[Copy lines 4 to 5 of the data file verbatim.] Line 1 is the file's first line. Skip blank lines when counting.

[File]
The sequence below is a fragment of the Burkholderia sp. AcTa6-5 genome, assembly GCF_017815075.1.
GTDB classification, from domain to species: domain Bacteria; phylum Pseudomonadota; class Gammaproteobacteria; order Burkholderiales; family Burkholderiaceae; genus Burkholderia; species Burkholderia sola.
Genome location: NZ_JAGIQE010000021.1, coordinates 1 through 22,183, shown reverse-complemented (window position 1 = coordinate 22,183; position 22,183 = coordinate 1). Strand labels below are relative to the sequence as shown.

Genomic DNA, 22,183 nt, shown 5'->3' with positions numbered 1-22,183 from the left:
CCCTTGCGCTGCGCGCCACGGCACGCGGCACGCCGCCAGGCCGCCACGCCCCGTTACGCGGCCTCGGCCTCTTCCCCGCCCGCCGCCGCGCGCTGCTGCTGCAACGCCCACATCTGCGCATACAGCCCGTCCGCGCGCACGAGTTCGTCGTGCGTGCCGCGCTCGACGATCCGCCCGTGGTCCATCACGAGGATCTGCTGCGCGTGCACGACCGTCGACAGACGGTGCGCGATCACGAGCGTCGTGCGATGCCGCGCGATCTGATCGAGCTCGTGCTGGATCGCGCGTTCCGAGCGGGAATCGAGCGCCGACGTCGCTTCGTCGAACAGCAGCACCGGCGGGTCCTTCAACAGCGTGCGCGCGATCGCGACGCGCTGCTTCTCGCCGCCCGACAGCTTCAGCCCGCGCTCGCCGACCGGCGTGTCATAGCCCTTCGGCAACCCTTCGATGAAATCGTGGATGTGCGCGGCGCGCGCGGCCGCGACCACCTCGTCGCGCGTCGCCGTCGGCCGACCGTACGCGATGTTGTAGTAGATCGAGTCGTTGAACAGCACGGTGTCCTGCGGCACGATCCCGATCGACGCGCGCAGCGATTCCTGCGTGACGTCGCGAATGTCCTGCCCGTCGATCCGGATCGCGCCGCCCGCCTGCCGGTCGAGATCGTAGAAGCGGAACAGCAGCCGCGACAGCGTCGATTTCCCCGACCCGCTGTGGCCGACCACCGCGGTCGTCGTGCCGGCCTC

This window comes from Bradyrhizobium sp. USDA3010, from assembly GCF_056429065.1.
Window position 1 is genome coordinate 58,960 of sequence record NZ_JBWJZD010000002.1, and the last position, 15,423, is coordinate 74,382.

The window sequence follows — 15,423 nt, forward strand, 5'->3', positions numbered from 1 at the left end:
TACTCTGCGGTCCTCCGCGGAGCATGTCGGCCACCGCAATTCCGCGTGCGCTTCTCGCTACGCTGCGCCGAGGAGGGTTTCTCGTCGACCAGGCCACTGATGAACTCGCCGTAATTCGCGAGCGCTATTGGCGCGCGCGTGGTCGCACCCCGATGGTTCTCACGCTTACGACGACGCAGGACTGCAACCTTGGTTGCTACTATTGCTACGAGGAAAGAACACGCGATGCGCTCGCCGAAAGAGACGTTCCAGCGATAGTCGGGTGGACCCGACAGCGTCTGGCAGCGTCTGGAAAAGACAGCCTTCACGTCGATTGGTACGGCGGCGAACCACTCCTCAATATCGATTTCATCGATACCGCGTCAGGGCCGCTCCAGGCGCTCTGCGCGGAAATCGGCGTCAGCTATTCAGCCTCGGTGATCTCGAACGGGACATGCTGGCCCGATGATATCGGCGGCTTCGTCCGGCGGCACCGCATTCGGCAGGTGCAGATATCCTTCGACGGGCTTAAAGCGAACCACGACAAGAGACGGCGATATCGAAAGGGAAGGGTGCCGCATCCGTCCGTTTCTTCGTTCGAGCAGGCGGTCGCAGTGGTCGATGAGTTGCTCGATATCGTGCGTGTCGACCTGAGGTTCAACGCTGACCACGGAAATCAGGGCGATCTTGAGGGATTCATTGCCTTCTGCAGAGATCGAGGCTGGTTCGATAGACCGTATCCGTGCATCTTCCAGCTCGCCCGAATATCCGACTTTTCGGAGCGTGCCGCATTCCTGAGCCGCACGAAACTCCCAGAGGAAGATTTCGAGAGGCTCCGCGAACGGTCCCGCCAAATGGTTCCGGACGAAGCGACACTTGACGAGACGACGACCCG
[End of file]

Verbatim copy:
Genomic DNA, 22,183 nt, shown 5'->3' with positions numbered 1-22,183 from the left:
CCCTTGCGCTGCGCGCCACGGCACGCGGCACGCCGCCAGGCCGCCACGCCCCGTTACGCGGCCTCGGCCTCTTCCCCGCCCGCCGCCGCGCGCTGCTGCTGCAACGCCCACATCTGCGCATACAGCCCGTCCGCGCGCACGAGTTCGTCGTGCGTGCCGCGCTCGACGATCCGCCCGTGGTCCATCACGAGGATCTGCTGCGCGTGCACGACCGTCGACAGACGGTGCGCGATCACGAGCGTCGTGCGATGCCGCGCGATCTGATCGAGCTCGTGCTGGATCGCGCGTTCCGAGCGGGAATCGAGCGCCGACGTCGCTTCGTCGAACAGCAGCACCGGCGGGTCCTTCAACAGCGTGCGCGCGATCGCGACGCGCTGCTTCTCGCCGCCCGACAGCTTCAGCCCGCGCTCGCCGACCGGCGTGTCATAGCCCTTCGGCAACCCTTCGATGAAATCGTGGATGTGCGCGGCGCGCGCGGCCGCGACCACCTCGTCGCGCGTCGCCGTCGGCCGACCGTACGCGATGTTGTAGTAGATCGAGTCGTTGAACAGCACGGTGTCCTGCGGCACGATCCCGATCGACGCGCGCAGCGATTCCTGCGTGACGTCGCGAATGTCCTGCCCGTCGATCCGGATCGCGCCGCCCGCCTGCCGGTCGAGATCGTAGAAGCGGAACAGCAGCCGCGACAGCGTCGATTTCCCCGACCCGCTGTGGCCGACCACCGCGGTCGTCGTGCCGGCCTC